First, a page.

5 TEMPERATURE Zeroth Law of Thermodynamics: if two bodies are in thermal equilibrium, they are in thermal equilibrium with each other, even if they are not in contact. Let the third body be a thermometer which is a device that has a scale to record temperature as basis for establishing thermal equilibrium. All temperature scales have units of equal size. Classic thermometers contain a fluid (Hg, alcohol) with a know coefficient of thermal expansion. Fluid expands as temperature increases, so height of fluid in thermometer can be calibrated to read temperature. Types of temperature scales. 1. Absolute temperature scale (Kelvin in SI system) has minimum value of zero ( absolute zero ). All temperature values are > 0 K. 2. Relative temperature scale is based on easily reproducible points, e.g., ice point and boiling point of water at one atmosphere pressure. In SI system, the Celsius scale has ice point = 0 o C and boiling point = 100 o C One Kelvin degree is the same size as one Celsius degree Conversion: T (K) = T ( o C) And because degrees are the same size in Kelvin and Celsius scales, ΔT = T2 T1 (K) = T2 T1 ( o C)

6 SPECIFIC VOLUME Specific volume = v = Volume/mass = V/m (m 3 /kg) v = 1/ρ, where ρ = mass density = m/v (kg/m 3 ) v is independent of both T and P in simple compressible systems. Relations: V = m*v m = ρ*v ANOTHER INTENSIVE PROPERTY RELATED TO v IS ASSOCIATED WITH LIQUID- VAPOR SYSTEMS (where the liquid and vapor phases have the same chemical composition (e.g., liquid water- water vapor). In a two- phase system containing liquid and vapor phases in equilibrium, the liquid and vapor phases have defined properties characteristic of saturated liquid and saturated vapor, including specific volume. vsaturated liquid = vf vsaturated vapor = vg msaturated liquid = mf msaturated vapor = mg For a liquid vapor mixture at equilibrium, And V = Vf + Vg (m 3 ) m*v = mf*vf + mg* vf (m 3 ) (1) where m = total mass in both phases and V = total volume occupied by both phases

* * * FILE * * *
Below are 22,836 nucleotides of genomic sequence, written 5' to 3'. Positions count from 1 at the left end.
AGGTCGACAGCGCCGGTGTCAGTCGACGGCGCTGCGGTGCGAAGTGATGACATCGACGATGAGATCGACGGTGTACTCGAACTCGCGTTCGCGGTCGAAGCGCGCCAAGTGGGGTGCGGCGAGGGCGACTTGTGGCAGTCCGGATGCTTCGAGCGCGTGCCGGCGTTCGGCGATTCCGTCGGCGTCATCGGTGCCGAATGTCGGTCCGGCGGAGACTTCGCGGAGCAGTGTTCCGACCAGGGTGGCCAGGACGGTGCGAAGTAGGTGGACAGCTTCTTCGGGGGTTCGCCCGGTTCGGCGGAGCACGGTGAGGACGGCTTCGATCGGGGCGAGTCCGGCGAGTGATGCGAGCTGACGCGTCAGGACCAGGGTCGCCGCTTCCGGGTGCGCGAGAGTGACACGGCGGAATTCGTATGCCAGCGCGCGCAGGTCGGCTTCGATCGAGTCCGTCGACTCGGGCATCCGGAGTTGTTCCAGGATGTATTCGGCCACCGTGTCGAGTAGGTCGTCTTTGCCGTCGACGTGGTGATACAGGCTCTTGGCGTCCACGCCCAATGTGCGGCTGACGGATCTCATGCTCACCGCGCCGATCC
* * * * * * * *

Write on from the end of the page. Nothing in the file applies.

7 Also, m = mf + mg (2) WARNING: v vf + vg If the temperature OR pressure of a liquid- vapor system is known, specific volume is a second independent intensive property, since the specific volumes of the saturated liquid and vapor phases are also known, a shown below. Rearranging (2) to eliminate mf from (1): mf = m - mg Substituting for mf in (1): m*v = (m mg)*vf + mg* vf and solving for v:! =!! (!!!! )! +!!!!! (3) now define the new INTENSIVE PROPERTY, QUALITY, x! =!"##!"#\$%"#&'!"#\$%!"!#\$!"## =!!! where 0 x 1 x = 0 system is all saturated liquid (m = mf and mg = 0) x = 1, system is all saturated vapor (m = mg and mf = 0) substituting x for mg/m in (3) allows you to find the specific volume of a saturated liquid vapor mixture if x is known: v = vf *(1 x) + vg*x

8 v = x*(vg - vf ) + vf (4) OR, if v is known:! =!!!! (!!!!! ) (5)